ProfitABILITY’s Biggest Denominator of For A Cow/Calf Operation

“We wean off 600-pound calves.” It is said with pride, listeners should be impressed. Or should they?


Weaning 600-pounds can be impressive, but it is commonly mistaken as a measure for success. An operation that weans off 600-pound calves is presumed to be better than an operation that weans off 500-pound calves. 600-pound calves bring in more total money, right? Calves sell by the pound, it takes more 500-pound calves to bring in $20,000 than it takes of 600-pound calves, right?

But how much does the operation with the 600-pound calves spend to get 600-pound calves? I’m not talking about creep feed, enhancers, or anything like that. I’m talking about the most basic of expenses, the one major expense-creator that is required for a sellable product. No, not that bull that the operation spent many hours comparing EPDs and pouring over catalogs for. I’m talking about the commonly forgotten cow.

Without the cow, there would be no calf. There can even be a calf with no bull—A.I. allows that. Cows are typically in a herd for years. Regardless of what the cost is to maintain that cow, it is a required expense every year to produce a sellable product—a calf.

Because this is a set cost (can vary from year-to-year, but is going to be something), it must be incurred to produce an income. So what is the biggest expense incurred by a cow? Feed. No ifs, ands, or buts, the biggest cost is feed.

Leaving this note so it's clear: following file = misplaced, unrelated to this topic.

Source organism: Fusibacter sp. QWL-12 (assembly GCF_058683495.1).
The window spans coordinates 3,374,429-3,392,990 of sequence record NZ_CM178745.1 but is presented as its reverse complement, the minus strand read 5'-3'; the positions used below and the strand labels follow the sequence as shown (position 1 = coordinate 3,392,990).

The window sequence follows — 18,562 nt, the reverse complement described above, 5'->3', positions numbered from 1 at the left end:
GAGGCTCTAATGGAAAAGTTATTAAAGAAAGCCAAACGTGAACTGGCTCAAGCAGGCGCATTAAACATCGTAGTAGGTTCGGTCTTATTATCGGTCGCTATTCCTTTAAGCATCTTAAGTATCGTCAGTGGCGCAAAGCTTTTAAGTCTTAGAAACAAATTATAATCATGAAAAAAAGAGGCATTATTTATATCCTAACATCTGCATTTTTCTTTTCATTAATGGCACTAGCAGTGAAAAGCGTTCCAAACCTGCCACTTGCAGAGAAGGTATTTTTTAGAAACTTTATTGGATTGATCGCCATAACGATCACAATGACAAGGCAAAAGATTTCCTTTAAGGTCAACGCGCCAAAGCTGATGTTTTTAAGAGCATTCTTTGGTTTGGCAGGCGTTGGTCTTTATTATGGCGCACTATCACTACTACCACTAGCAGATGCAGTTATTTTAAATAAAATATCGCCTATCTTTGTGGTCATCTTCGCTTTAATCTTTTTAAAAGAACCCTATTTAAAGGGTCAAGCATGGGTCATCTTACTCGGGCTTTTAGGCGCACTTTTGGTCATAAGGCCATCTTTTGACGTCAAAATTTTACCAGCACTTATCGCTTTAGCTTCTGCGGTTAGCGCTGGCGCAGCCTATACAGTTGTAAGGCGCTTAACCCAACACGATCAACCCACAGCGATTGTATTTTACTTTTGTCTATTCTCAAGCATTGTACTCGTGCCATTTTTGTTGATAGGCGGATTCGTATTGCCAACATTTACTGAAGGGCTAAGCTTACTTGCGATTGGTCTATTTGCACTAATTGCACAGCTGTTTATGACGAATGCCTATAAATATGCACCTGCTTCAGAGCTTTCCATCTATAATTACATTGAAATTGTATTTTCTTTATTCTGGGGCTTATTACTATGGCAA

But they eat grass! Grass is free! Dream on! Grass is not free. Nothing is free. Plus, if that cow is supplemented with anything: hay, silage, grain (OMG!), anything, those costs go up even higher.

That operation weaning off 600-pound calves, may have to spend a lot more to get their calves to that weight.

Here’s the math:

Assumptions: Cows eat 3% of body weight in dry matter (hay) per day. Hay @ $100/ton. All other expenses considered equal.

600-pound Calves 500-pound Calves
Income @ $2.25 $1,350 Income @ $2.25 $1,125
1,500 lb cow expenses $821.25 1,000 lb. cow expenses $547.50
Profit Per Calf $528.75 Profit Per Calf $577.50


So the next time you hear someone brag about how big their claves are, just remember, it could be they are bragging about something that doesn’t even matter. It’s not about how much money comes in, it’s about how much you get to keep (to put where you want to, not where you have to).

One thought on “ProfitABILITY’s Biggest Denominator of For A Cow/Calf Operation

  1. Jim Gerrish

    It’s actually a little better than this when you consider the 500-lb calf will bring more per lb than the 600-lb calf. Reduce the sale price on the 600-lb calf to a more realistic $2.15/lb & the sale value of the big calf drops by $60/hd.

    Add in the probability that if the cow exists on only ranch grazing resources, the smaller cows are almost always going to show a consistently higher breeding %. If the herd of smaller cows consistently weans 5% more calves, that will add about $6,000 more calf income each year per 100 cows in the herd.

    Oh, let’s see. Longevity is generally greater for smaller cows compared to larger cows, so we don’t have to keep as many replacement heifers which gives us more calves to sell. That also contributes to the black on the bottom line.

    Jim Gerrish

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